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"Lovecraft’s story about Antarctica was right." Topic

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1,898 hits since 27 Dec 2012
©1994-2018 Bill Armintrout
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Tango01 Supporting Member of TMP27 Dec 2012 12:53 p.m. PST

"What might lurk beneath Antarctica's 5 million square miles of ice was the subject of speculation by sci-fi writers in the 1930s. One of the icy products this subgenre of Antarctic Gothic horror spawned is HP Lovecraft's novella, At the Mountains of Madness, in which scientists drill beneath Antarctica's ice — only to discover horrid things preserved there. Now, scientists are finally enacting Lovecraft's scenario: Over the next several weeks they are drilling into three subglacial lakes hidden beneath thousands of feet of ice in Antarctica.

What they will find as they sample the lakes and send cameras into their bellies remains to be seen. But one thing is already clear: Lovecraft was actually right about far more than his readers could have realized.

In Lovecraft's story, a team of researchers from Miskatonic University flies into an unexplored region of Antarctica and bores through the ice. They discover fossil dinosaur bones with disturbing puncture and hacking wounds that cannot be attributed to any predators known to science. Soon after, they uncover the source of some of those wounds: fossils of a leathery-skinned beast with a "five-ridged barrel torso … around the equator, one at [the] central apex of each of the five vertical, stave-like ridges are five … flexible arms or tentacles." The beast's body is topped by a "five-pointed starfish-shaped" head.

The fossils aren't quite dead…

Lovecraft wrote At the Mountains of Madness at a time when Antarctica's interior remained mostly blank. Airplanes had only just begun to venture inward from the coasts — Robert Byrd made his famous, first-ever flight over the South Pole in 1928 — and Lovecraft's novella, written in 1931, echoes that expedition. It's easy to smirk at Lovecraft's five-armed monsters, described ad nauseam, including precise dimensions in feet and inches. It's easy to conclude that Lovecraft tried too hard to invent something that was truly alien.

But the ensuing decades have shown that Lovecraft was right on one profound matter: Antarctica's cold wastes do indeed preserve some very old things, some of them dead — and some, still alive…
Full article (2 pages) here

Hope you enjoy!.


jpattern227 Dec 2012 1:02 p.m. PST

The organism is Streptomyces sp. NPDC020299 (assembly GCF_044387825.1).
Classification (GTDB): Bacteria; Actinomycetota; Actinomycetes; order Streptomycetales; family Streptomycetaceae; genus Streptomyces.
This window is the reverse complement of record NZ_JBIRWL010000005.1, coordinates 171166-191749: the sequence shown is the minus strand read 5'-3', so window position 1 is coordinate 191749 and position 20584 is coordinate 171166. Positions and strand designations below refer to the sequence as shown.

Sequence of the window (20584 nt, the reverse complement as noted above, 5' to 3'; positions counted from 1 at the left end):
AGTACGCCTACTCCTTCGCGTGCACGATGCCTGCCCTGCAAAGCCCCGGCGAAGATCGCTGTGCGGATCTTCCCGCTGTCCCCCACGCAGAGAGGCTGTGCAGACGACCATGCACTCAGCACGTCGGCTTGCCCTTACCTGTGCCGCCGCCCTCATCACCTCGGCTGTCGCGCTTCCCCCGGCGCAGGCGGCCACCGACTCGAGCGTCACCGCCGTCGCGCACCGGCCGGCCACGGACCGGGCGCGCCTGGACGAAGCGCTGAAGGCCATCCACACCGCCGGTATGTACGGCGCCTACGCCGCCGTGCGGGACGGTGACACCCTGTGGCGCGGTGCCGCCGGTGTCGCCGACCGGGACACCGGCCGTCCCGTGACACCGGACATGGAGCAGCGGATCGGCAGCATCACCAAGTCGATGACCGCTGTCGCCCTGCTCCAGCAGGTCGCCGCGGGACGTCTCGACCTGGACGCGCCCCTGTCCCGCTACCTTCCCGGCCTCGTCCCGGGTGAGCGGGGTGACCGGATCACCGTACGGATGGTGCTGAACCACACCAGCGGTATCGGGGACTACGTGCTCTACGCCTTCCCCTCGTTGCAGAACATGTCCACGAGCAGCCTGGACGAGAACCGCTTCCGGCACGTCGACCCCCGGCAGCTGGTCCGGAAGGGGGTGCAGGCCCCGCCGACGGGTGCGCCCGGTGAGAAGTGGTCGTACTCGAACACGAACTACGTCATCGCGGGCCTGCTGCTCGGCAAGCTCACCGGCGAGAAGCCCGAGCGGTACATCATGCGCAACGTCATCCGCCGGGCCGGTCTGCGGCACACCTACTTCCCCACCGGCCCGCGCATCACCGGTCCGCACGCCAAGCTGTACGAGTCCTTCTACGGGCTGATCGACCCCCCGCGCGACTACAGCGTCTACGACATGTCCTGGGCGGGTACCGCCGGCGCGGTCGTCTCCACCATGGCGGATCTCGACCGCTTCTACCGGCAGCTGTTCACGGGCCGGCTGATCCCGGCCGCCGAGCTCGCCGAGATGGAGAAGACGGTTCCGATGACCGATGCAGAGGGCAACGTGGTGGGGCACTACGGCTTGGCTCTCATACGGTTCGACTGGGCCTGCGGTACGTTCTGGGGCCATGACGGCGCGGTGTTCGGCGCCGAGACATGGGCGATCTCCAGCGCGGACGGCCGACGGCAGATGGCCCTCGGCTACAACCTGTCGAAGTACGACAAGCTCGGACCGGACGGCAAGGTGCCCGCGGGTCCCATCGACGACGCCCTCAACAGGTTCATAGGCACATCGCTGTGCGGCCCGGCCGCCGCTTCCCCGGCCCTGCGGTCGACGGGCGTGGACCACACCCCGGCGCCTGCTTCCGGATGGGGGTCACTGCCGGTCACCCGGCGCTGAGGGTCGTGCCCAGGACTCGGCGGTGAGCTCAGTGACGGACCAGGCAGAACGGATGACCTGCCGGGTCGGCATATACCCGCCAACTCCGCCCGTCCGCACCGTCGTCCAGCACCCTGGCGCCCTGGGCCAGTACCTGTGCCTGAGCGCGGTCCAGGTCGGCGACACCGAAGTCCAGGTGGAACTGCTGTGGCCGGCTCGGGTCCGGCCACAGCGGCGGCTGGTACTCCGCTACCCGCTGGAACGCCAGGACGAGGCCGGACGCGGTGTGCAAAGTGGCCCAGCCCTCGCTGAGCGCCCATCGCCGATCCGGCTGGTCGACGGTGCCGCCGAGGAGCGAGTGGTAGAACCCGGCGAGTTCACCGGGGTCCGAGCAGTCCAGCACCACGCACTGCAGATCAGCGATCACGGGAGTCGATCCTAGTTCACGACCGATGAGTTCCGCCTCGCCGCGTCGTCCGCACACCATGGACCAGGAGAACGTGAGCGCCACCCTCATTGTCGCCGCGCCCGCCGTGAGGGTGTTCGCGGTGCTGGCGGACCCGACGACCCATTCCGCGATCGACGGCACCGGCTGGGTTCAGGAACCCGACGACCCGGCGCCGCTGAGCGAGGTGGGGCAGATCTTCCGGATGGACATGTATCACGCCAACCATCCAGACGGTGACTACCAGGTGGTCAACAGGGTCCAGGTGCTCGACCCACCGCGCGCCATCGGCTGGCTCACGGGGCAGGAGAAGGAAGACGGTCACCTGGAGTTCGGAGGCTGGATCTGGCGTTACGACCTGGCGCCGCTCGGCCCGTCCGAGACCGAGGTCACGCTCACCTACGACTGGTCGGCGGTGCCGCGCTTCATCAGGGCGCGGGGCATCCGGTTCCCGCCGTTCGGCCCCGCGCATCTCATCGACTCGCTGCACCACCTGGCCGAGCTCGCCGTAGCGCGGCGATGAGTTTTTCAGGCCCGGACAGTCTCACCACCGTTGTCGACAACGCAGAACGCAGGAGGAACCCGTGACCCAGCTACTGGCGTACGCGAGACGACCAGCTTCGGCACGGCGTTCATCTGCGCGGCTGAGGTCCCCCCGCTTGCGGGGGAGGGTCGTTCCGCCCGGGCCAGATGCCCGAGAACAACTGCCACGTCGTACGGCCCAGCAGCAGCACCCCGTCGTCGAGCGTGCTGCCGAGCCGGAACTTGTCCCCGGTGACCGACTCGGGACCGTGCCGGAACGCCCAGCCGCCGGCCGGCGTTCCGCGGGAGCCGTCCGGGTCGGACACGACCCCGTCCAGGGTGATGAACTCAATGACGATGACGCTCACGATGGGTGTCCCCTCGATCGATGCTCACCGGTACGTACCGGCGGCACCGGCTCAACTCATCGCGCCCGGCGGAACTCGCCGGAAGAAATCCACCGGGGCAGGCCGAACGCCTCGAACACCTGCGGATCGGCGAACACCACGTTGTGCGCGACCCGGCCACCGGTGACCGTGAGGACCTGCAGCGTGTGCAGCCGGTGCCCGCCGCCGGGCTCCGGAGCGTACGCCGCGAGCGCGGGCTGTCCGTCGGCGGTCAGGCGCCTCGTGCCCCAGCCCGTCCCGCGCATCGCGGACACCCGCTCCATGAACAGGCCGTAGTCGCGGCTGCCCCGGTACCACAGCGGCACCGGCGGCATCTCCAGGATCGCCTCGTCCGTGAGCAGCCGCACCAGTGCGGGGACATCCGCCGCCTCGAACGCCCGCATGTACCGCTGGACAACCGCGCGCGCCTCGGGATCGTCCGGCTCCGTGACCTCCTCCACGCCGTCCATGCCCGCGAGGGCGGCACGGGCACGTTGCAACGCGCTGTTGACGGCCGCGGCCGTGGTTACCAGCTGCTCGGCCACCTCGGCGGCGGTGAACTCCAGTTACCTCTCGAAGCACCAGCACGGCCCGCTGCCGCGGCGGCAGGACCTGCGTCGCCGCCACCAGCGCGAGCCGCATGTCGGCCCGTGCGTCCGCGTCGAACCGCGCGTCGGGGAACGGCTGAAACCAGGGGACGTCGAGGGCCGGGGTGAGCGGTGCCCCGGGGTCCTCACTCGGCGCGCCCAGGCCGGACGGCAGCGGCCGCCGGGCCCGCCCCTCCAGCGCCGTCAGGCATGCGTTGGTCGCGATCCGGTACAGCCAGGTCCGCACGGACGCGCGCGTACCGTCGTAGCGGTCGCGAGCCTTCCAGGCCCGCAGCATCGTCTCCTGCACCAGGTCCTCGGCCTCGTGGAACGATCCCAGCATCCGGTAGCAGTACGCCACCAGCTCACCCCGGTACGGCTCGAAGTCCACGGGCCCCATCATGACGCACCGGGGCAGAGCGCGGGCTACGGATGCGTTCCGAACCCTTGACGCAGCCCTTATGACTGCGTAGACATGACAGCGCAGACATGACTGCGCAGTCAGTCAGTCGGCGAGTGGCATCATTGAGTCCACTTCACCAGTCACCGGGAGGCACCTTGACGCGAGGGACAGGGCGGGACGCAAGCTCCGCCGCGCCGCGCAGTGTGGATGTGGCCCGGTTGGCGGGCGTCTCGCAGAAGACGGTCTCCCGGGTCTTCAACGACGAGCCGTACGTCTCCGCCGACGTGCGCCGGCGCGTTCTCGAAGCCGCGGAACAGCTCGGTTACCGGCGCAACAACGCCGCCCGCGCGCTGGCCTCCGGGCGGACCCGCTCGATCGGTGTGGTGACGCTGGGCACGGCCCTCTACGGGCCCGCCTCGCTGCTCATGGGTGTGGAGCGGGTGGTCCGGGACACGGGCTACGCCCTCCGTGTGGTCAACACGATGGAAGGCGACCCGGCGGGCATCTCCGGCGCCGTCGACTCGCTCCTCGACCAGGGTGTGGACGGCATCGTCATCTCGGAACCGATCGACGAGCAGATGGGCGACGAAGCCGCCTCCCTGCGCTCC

"At the Mountains of Madness" is definitely one of his best. Creeped me out the first time I read it, many years ago. Still very evocative and effective each time I reread it.

Parzival27 Dec 2012 1:34 p.m. PST

Of course, a creature needn't be huge to be a monster; plenty of microbes like to eat us, too. Here's hoping they don't accidentally release something of that nature. I know the odds are slim, but DNA is DNA… and to se critters, that's all that's required to make a tasty snack.

I trust the following phrase has been banned from utterance among the various expeditions: "What could possibly go wrong?"

Longshot Supporting Member of TMP Inactive Member27 Dec 2012 5:24 p.m. PST

Great article…thanks for the link.

Here's keeping fingers crossed for the survival of our species…and not as a food commodity.

GarrisonMiniatures Inactive Member27 Dec 2012 5:49 p.m. PST

Don't worry, we're safe for a while – it failed.


StarfuryXL527 Dec 2012 9:57 p.m. PST

That's what they want you to believe. For the sake of your sanity.

Tango01 Supporting Member of TMP27 Dec 2012 10:51 p.m. PST

Maybe they are lying us…
They found something horrible that they cannot say us… (smile).


argsilverson28 Dec 2012 3:20 a.m. PST

Sorry to disturb you. May the British failed to drill thw ice above lake Ellsworth, but the Russians did.
Last year RIA Novosti reported that a Russian team drilled the remaining 50 meters and reached the surface of the suglacial lake Vostok.
see: link

Legion 428 Dec 2012 8:56 a.m. PST

"The Truth Is Out There" … evil grin

Personal logo capncarp Supporting Member of TMP31 Dec 2012 4:26 p.m. PST

Tekeli-li! Tekeli-li!

CooperSteveOnTheLaptop10 Jan 2013 3:47 a.m. PST

My dad read a book called THE GREAT WHITE SPACE which sounds a bit reminiscent of AtMoM…

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